The telco market in China is ripe for disruption. ABI Research looks at Amazon’s Whole Foods acquisition and takes a view on the possibility of Alibaba acquiring a telco in China. As Alibaba continues to expand its platform-first business strategy, a potential telco acquisition will provide the Chinese giant with a sufficient competitive edge in the cloud computing market. However, the bad news is, there are just too many hurdles.
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Whole Foods' Acquisition Provides Real Estate for Edge Computing
On June 20 (2017), Amazon sent seismic waves across the U.S. fresh food retail market when the Internet giant announced its US$13.7 billion-deal to acquire Whole Foods. Although it is not finished revolutionizing online retail, warehouse robotics, and cloud computing, Amazon has been disrupting even more industries, spanning from smart home, to land, and to sea logistics. Now, the fresh food market is next on the chopping block.
The acquisition of Whole Foods is a sound strategy for Amazon for two reasons: firstly, the fresh food market is a non-cyclical market with relatively inelastic demand. Secondly, Whole Foods’ nationwide coverage gives Amazon real estate to deploy distributed mini data centers, creating virtual edge computing, storage, and networking capabilities at residential areas. The amount of Big Data that can be generated through purchasing behavior will only give Amazon more edge in terms of its machine learning and artificial intelligence capabilities.
Alibaba Should Consider a Telco Acquisition to Maintain a Competitive Edge
Across the Pacific, Alibaba, Amazon’s counterpart in China, has also been actively engaging in multiple verticals. After finding early success in its retail platform, Alibaba adheres to its “platform-first” strategy, bolstering its capability in payment, financial, logistics, over-the-top video platforms, and cloud computing. On the same day Amazon announced its Whole Foods acquisition, Jack Ma, Alibaba’s chairman, was hosting a conference in Detroit called Gateway 17. Chairman Ma specifically stated that instead of becoming an e-commerce company like Amazon, Alibaba prefers to remain as a platform provider to “empower small and medium businesses.”
Therefore, if Alibaba wishes to continue to maintain its competitive edge as a platform provider, ABI Research argues that Alibaba should look into a potential acquisition of one of the three major Chinese telcos. As mentioned earlier, cloud computing giants draw their strength from Big Data analytics and edge computing capabilities. China Mobile, China Unicom, and China Telecom have been aggressive in their deployment of fiber networks for broadband coverage and backhaul, as well as points-of-presence (PoPs) for content delivery networks. These are extremely valuable assets for Alibaba. In addition, all three telcos have significant enterprise customers, which will generate huge synergy with Alicloud offerings.
The maturation of network function virtualization (NFV) has placed cloud vendors like Alibaba in excellent footing. Alibaba is no stranger to the telco market, as Alibaba is currently operating a MVNO in China (Ali Telecom)and entered into strategic partnerships with all three major telcos. In recent years, telcos are trying to optimize their cost and reduce their proprietary hardware by running network functions on virtual machines hosted on generic x86 hardware. This lowers the barrier to entry into the telco market. Alibaba’s expertise in cloud computing, especially with its deployment of microservices, allows it to have an edge in future NFV trials and deployments. There is little doubt that a spectrum license fee, cell-site, and fiber network deployment remains expensive, but at least the fiber deployment can be covered by a telco acquisition.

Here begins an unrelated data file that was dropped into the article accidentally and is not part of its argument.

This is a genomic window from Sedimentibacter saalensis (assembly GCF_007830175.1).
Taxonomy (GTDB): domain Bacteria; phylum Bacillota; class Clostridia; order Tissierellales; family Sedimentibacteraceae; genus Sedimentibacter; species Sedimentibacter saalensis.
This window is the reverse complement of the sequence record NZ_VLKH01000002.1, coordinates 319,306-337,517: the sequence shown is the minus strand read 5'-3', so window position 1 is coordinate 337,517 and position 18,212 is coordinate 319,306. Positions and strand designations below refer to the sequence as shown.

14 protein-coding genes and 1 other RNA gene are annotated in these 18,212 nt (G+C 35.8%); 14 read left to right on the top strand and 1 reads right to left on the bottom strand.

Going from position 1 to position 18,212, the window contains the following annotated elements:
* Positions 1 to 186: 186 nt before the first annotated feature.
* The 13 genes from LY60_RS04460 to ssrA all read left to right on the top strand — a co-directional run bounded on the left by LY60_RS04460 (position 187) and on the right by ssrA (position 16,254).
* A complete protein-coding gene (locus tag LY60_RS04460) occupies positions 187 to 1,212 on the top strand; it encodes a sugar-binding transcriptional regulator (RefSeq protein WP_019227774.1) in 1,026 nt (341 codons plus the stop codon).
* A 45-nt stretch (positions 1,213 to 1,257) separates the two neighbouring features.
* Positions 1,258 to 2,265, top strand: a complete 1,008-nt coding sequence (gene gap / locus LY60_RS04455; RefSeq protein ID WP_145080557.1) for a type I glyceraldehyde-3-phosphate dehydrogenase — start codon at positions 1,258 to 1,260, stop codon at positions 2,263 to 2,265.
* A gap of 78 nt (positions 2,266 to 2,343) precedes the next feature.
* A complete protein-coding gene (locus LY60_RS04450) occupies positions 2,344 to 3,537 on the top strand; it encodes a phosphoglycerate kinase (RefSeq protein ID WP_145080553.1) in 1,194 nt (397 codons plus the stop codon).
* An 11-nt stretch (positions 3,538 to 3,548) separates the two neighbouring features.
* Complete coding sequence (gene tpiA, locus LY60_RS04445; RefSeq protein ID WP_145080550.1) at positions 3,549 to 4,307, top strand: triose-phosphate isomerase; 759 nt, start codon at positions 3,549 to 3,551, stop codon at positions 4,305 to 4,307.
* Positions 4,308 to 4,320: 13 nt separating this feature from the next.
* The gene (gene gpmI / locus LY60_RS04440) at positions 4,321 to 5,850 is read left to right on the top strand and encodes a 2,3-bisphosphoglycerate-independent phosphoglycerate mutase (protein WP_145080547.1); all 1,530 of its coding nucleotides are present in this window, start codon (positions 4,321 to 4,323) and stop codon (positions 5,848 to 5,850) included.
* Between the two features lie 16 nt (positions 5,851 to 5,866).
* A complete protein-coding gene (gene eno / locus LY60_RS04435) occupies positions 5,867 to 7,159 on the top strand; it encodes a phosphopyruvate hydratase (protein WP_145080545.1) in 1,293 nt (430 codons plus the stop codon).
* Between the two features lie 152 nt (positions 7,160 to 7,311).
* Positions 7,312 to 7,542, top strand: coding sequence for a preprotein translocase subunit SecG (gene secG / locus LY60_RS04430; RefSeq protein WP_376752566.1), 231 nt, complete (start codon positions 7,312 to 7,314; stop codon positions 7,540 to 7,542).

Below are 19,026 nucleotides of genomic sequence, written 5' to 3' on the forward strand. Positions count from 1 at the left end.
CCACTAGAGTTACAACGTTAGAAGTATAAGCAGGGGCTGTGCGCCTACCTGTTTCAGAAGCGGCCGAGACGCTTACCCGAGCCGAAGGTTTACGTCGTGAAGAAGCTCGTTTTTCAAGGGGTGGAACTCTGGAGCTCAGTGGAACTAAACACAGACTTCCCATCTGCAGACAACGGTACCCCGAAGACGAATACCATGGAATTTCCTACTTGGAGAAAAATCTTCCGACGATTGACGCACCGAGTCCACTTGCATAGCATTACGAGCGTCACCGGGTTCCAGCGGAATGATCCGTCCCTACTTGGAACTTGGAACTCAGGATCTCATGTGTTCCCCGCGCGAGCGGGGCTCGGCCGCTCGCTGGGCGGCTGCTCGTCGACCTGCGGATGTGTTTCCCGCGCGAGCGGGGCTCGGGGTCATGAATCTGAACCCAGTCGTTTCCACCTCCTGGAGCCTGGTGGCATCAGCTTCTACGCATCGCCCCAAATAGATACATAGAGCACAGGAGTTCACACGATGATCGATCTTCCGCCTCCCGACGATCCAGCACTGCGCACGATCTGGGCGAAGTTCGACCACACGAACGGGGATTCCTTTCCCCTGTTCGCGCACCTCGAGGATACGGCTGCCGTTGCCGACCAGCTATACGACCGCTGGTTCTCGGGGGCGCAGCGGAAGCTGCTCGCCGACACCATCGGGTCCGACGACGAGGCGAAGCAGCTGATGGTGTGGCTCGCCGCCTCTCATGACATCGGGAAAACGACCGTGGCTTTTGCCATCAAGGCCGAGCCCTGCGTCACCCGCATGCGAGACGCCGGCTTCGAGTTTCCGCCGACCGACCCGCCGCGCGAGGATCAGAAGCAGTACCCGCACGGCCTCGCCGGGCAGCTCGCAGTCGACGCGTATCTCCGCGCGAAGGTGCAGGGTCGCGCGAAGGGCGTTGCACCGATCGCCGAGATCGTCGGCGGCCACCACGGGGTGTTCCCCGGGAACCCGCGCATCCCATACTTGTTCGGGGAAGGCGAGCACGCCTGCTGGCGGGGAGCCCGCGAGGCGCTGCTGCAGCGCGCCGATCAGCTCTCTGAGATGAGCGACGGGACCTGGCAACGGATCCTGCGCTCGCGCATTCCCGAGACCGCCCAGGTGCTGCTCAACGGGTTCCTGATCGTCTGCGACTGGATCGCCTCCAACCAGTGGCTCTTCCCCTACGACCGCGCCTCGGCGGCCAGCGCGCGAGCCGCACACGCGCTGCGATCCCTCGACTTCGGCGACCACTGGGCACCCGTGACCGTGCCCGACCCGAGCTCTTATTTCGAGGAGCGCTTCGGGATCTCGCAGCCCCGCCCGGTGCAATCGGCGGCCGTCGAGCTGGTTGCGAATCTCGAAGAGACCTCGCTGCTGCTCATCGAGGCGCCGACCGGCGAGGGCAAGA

Too Many Hurdles
Obviously, there are multiple hurdles to this proposal. A regulatory environment in China can be a challenge. As compared to cloud services, telcos are subjected to much stricter regulations and quality of service benchmarks. This explains why telcos are slower in their telco cloud deployments, as they are seeking carrier-grade service quality and 99.999% reliability. The telco industry as a whole is facing declining average revenue per users (APRU), as competition between telcos intensifies due to market saturation.
At the same time, yearly revenues of telcos are multiple times larger than that of Alibaba, despite facing negative outlooks. In 2016, China Mobile reported an annual revenue of US$102 billion (CNY 708.42 billion), while China Telecom and China Unicom each reported US$51 billion (CNY 352.29 billion) and US$40.15 billion (CNY 274.2 billion) respectively. In comparison, Alibaba’s total earnings for 2016 was US$14.8 billion (CNY 101.14 billion), with a net cash position of US$8 billion, though having market capitalization larger than all three telcos. A telco acquisition will, therefore, require Alibaba to take on significant amount of debts, which is bound to hurt the company’s credit rating.
As such, ABI Research believes that Alibaba should wait for better opportunities. The telco market is ready for disruption; many Asian markets with three major telcos have issued fourth telco licenses (Australia, the Philippines, and Singapore) to encourage innovations and competitions. Acquiring a telco too early will be too much of a hassle and could dilute Alibaba’s current advantage as a low-cost, large-scale cloud computing player. Therefore, Alibaba should continue to invest in virtualization technology and venture into the telco market when the right timing appears.